The military’s explanation for its initial dawdling campaign seems dubious. General Joseph Dunford, the nation’s top military officer, told Congress Dec. 1 that the U.S. government pinpointed the key nodes in ISIS’s oil operation “back in the spring,” and that the government then spent “a couple of months” planning before ordering the increased strikes.
“There wasn’t a clear understanding of how [ISIS] was generating revenue” until September, the Marine four-star general said. “In the weeks subsequent to August, we started to have a much better appreciation for the source of [ISIS] revenue.” Armed with that information, he said, the U.S. began hammering ISIS oil assets “because we then appreciated how much of an impact that would have.” Yet Army General Lloyd Austin, overseeing the anti-ISIS campaign, said in October 2014 that ISIS “derives significant revenue from oil production.” (Tellingly, in a Nov. 9 letter to Senator Angus King, I-Maine, Austin listed attacking oil targets as the last in a list of 37 accomplishments in the fight against ISIS.)
The strategy has finally shifted from repairable pinpricks to bigger and more precise attacks designed to take ISIS oil offline for months, if not years. “Why did we wait a year?” John McCain, R-Ariz., asked earlier this month, shortly after returning from a trip to the region and speaking with what he called “very frustrated” young U.S. officers unhappy with the campaign’s pace and ferocity. David Deptula, a retired Air Force lieutenant general who ran the air campaign over Afghanistan after 9/11, blames the small-bore bombing on a risk-averse White House, too much concern over civilian casualties, and an emphasis on counter-insurgency warfare “verses what is necessary to shut down a functioning state.”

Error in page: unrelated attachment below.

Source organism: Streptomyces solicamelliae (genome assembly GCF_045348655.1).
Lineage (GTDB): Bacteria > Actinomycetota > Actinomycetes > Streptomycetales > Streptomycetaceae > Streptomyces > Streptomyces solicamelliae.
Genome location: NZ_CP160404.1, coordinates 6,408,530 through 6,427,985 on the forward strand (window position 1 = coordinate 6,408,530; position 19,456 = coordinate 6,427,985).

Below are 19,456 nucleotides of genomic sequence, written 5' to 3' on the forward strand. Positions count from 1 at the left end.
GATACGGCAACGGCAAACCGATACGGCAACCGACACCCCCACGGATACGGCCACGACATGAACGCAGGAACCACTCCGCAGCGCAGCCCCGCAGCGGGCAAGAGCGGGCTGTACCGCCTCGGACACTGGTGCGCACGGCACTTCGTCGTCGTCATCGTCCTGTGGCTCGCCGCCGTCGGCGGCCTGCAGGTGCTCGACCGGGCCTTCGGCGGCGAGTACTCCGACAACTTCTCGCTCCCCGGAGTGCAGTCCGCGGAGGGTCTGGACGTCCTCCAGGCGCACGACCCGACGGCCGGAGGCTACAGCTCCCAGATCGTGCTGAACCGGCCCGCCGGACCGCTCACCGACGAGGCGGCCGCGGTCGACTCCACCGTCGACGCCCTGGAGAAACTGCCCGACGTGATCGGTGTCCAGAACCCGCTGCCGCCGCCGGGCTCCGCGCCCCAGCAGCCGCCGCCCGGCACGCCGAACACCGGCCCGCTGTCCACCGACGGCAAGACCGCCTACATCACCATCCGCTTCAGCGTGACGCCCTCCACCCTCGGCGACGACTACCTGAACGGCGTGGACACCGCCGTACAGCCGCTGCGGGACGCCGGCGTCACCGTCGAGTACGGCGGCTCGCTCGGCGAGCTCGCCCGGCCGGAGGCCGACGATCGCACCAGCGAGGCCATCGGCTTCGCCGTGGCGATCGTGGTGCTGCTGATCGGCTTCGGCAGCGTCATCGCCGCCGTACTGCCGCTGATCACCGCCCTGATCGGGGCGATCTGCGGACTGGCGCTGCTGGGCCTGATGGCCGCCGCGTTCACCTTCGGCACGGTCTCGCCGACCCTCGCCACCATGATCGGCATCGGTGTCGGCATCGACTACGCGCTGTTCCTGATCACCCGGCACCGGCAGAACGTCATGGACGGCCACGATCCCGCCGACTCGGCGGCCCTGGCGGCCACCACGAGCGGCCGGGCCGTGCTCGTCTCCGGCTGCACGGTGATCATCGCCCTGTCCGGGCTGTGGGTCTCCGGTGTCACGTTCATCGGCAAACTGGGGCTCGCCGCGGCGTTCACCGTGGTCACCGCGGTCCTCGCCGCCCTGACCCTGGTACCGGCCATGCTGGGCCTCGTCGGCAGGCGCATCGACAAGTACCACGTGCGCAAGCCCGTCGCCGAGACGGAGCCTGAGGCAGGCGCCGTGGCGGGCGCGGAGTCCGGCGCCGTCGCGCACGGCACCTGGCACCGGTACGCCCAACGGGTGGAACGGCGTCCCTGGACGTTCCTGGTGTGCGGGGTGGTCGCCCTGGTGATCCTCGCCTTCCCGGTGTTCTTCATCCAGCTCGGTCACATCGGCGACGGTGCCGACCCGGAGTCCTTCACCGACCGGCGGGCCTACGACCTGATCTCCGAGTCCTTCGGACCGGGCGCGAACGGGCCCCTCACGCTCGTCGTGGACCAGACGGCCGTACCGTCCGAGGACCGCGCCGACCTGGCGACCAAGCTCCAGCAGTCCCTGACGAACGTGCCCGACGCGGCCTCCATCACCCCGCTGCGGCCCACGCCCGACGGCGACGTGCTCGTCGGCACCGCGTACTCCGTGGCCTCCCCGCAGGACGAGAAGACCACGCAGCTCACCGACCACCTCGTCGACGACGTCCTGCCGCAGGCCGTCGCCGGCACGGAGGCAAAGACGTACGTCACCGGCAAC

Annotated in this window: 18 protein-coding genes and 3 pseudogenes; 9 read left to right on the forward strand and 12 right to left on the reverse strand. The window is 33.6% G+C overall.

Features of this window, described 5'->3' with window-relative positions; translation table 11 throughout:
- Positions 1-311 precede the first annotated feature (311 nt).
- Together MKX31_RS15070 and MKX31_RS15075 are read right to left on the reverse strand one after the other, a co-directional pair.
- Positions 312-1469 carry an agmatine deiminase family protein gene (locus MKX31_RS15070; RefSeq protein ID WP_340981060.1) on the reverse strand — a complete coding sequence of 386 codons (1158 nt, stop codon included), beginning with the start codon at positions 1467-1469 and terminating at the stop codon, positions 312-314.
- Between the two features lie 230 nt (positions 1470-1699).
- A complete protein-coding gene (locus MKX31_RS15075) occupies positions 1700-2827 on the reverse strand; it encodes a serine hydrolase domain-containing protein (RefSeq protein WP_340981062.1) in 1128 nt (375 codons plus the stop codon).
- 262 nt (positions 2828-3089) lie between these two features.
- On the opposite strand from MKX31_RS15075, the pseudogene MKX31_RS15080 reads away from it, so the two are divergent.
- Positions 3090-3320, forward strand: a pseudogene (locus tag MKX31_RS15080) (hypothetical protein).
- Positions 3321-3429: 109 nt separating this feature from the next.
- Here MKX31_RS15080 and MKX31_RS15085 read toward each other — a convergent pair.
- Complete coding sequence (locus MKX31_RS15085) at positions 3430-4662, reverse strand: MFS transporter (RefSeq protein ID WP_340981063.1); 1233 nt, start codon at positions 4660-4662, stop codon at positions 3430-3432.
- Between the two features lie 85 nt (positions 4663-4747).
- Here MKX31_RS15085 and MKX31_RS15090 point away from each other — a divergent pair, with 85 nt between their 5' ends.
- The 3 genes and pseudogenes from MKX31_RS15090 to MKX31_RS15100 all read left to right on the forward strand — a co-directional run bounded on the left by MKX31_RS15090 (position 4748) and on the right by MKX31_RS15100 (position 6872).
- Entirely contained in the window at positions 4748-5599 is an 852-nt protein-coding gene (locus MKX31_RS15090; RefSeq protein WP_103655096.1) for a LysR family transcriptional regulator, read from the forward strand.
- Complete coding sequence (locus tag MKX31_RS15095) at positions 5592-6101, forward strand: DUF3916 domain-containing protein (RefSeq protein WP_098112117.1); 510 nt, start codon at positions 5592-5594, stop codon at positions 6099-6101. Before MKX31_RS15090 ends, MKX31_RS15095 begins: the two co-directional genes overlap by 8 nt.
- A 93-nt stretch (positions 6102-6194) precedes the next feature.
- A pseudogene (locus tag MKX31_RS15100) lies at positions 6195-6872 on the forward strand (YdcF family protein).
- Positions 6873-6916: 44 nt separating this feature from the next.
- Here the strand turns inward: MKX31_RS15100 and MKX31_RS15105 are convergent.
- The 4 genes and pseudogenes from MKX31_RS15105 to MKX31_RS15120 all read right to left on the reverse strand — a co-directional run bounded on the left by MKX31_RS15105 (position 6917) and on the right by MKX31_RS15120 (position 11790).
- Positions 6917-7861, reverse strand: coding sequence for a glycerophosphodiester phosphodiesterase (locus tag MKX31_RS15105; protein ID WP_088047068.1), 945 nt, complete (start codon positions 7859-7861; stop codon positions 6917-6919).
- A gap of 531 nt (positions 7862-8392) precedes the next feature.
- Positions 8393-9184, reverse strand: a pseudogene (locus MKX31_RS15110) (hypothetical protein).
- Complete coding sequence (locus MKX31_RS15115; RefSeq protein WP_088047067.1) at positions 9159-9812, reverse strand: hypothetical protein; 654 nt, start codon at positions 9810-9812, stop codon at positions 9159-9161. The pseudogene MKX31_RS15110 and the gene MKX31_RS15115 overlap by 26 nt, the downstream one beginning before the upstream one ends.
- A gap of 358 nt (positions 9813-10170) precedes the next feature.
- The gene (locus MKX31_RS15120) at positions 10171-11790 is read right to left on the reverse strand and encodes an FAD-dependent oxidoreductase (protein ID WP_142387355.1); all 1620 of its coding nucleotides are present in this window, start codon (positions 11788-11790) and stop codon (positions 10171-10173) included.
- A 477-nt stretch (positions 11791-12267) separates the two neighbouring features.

U.S. officials now say ISIS oil production is shrinking, although they can’t yet estimate by how much. Strikes that damaged refineries have made each subsequent barrel of oil refined in cruder ways less valuable, they say, due to its poorer quality. Bombing oil-collection points has meant longer waits for empty tankers, cutting into ISIS revenue. And attacking tankers has forced them to disperse while awaiting loading, further cutting ISIS’s petroleum profits. Much refining, the Financial Action Task Force said, has shifted to “burning the crude in open pits that produce limited yields of poor-quality product.”
That rudimentary refining has given parts of the ISIS homeland the look of an alien planet. “You can see across territories that a year ago was just flat desert, or flat open area, and now is hundreds if not thousands of small pits,” a senior State Department official said Dec. 4. The air campaign “is moving the [ISIS oil-production] operation from a 20th-to-21st century operation, to a 17th century operation.”
One attack at a time, it appears, the U.S. and its allies are bombing ISIS back to the Stone Age. The only outstanding question is whether the accelerated attacks have begun in time to thwart a major ISIS attack on U.S. soil.